The first retrospective review of its kind suggests that patients may safely continue novel oral anticoagulants (NOACs) during vitreoretinal surgeries—procedures that carry inherent risk for hemorrhagic complications.1 “Regardless, every situation requires individualization and careful consideration of the patient’s medical history and overall health,” said coauthor Harpreet S. Walia, MD, who is a vitreoretinal surgeon with Georgia Retina in Atlanta.
Benefits and indications. Dr. Walia and lead author M. Gilbert Grand, MD, evaluated the effects of 4 NOACs—rivaroxaban (Xarelto), apixaban (Eliquis), dabigatran (Pradaxa), and prasugrel (Effient)—which offer several benefits over older types of antithrombotics, including a rapid onset of action, few drug interactions, and no need for routine coagulation monitoring. Over time, vitreoretinal surgeons are likely to encounter increasing numbers of patients taking these drugs.
In the study, the NOACs were used most often to prevent thromboembolism after angioplasty (57.6%), followed by reduction of stroke risk and systemic embolism in patients with nonvalvular atrial fibrillation (36.4%). Other patients were on the drugs for recurrent deep vein thrombosis (DVT) or for DVT prophylaxis after hip surgery.
Comparable hemorrhage rates. The researchers compared 36 eyes of 33 patients on 1 of the 4 NOACs against 65 control eyes, all of which underwent vitreoretinal surgery at the Retina Institute in St. Louis from 2012 to 2015. Performed mostly under local regional anesthesia, the procedures included 3-port, 23-gauge pars plana vitrectomy, scleral buckling, or a combination of both. Patients were followed postoperatively for a minimum of 3 months.
No eyes in either group experienced perioperative complications of retrobulbar, suprachoroidal, or subretinal hemorrhage, said Dr. Walia. Four eyes in the NOACs group experienced postoperative vitreous cavity hemorrhage: 2 of them required additional surgery for retinal detachment, and 2 resolved without intervention. In the control group, 6 eyes experienced postoperative vitreous cavity hemorrhage, of which 4 required reoperation. There was no significant difference between the groups in rate of hemorrhage.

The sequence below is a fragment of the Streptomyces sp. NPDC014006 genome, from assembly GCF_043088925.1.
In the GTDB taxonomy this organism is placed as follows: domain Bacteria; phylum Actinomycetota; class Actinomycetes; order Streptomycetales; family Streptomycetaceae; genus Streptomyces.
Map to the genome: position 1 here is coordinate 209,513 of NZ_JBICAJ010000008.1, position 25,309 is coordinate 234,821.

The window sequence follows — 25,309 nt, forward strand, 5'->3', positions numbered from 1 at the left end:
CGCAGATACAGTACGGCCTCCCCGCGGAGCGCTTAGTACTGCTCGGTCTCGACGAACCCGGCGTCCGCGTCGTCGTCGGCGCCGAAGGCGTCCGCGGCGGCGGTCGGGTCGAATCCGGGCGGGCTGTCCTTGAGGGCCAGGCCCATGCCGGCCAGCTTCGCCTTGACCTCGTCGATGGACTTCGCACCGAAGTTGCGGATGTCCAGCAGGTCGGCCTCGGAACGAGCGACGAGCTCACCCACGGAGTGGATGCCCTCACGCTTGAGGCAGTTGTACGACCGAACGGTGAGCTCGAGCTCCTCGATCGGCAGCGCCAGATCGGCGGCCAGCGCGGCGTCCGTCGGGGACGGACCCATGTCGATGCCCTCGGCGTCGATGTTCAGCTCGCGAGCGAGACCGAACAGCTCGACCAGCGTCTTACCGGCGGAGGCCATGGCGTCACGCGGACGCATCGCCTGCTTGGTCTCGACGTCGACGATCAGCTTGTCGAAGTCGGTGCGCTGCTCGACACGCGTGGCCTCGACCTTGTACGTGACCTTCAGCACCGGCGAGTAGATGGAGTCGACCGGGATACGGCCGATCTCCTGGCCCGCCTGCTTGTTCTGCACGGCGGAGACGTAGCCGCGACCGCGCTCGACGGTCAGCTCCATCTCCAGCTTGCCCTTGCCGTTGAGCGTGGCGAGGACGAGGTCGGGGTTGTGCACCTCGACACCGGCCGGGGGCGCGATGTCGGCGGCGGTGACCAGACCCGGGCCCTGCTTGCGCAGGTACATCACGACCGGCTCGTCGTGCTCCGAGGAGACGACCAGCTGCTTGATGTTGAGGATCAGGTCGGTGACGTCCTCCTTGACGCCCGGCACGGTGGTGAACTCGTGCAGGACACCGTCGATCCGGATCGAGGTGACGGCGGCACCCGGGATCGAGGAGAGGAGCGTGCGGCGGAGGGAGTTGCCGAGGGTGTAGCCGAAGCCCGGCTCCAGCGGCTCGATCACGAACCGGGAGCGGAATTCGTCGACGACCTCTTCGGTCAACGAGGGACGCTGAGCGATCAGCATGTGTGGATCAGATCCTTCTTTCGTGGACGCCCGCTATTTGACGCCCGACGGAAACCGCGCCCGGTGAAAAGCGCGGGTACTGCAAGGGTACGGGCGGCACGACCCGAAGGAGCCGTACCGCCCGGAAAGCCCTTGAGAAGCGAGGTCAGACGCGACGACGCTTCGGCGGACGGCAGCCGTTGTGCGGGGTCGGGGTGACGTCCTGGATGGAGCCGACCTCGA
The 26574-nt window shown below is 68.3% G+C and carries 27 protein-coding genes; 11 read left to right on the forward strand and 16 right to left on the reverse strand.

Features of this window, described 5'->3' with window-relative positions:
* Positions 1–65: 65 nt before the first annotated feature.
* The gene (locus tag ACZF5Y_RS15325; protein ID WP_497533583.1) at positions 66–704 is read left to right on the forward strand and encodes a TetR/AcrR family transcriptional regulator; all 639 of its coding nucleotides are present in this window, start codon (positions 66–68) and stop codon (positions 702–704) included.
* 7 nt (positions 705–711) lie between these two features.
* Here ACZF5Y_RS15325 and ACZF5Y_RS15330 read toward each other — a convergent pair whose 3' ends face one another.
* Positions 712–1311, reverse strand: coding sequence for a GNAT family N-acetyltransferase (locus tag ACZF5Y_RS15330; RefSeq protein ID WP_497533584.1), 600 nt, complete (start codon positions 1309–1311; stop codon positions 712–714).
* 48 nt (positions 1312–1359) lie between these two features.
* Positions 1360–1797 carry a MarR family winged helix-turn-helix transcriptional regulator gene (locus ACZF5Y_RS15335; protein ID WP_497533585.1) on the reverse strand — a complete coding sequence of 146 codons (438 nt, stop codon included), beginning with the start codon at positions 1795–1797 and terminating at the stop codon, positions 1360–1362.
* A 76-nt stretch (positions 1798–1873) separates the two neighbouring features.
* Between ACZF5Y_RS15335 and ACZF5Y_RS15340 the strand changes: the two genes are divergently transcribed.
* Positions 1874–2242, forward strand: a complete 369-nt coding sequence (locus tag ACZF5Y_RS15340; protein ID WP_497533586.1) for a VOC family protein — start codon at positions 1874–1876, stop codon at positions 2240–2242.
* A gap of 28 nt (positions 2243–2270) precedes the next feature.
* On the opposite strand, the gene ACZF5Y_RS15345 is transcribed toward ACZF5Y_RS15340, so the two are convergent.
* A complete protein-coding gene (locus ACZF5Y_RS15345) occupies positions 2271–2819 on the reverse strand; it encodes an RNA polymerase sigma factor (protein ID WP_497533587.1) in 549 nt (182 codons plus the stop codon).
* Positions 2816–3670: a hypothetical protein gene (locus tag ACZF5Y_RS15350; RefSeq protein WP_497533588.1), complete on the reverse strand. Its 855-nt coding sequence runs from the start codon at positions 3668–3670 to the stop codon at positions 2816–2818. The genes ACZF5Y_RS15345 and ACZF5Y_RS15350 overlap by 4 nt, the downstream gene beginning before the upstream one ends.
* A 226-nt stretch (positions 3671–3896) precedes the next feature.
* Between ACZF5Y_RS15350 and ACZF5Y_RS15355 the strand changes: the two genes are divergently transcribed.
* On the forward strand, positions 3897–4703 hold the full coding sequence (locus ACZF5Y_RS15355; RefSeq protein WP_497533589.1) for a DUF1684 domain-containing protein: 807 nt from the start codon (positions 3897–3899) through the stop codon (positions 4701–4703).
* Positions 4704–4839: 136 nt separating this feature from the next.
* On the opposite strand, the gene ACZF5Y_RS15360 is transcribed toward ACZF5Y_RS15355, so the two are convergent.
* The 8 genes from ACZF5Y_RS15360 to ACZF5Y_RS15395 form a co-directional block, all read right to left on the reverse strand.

“Although we were pleasantly surprised by the results,” said Dr. Walia, “these results are consistent with those described in the literature for other antithrombotics such as warfarin, aspirin, and clopidogrel.”
Ophthalmologists in other subspecialties must also grapple with the question of NOAC use. For a discussion of considerations in oculoplastic surgery, see “Perioperative Management of Antithrombotics,” EyeNet, April 2016.
Caveats. Dr. Walia emphasized the need to confer with the patient and prescribing physician about the seriousness of the patient’s thrombogenic condition as well as the nature of the ophthalmic condition and imminent surgery. For example, stopping anticoagulants for elective surgeries, such as cataract or epiretinal membrane, may be more practical than for emergency surgeries such as retinal detachment or endophthalmitis, he said. “In cases like these, we don’t have the luxury to stop these drugs prior to surgery.”
Ophthalmologists have not yet reached consensus on this issue, said Dr. Walia. However, he said, when combined with other data—including metadata comparing NOACs and other antithrombotics—results from this study show that the visual risks of continuing NOACs during vitreoretinal surgery are low, especially when compared with the risks of discontinuation.
1 Grand MG, Walia HS. Retina. 2016;36(2):299-304.
Relevant financial disclosures—Dr. Walia: None.
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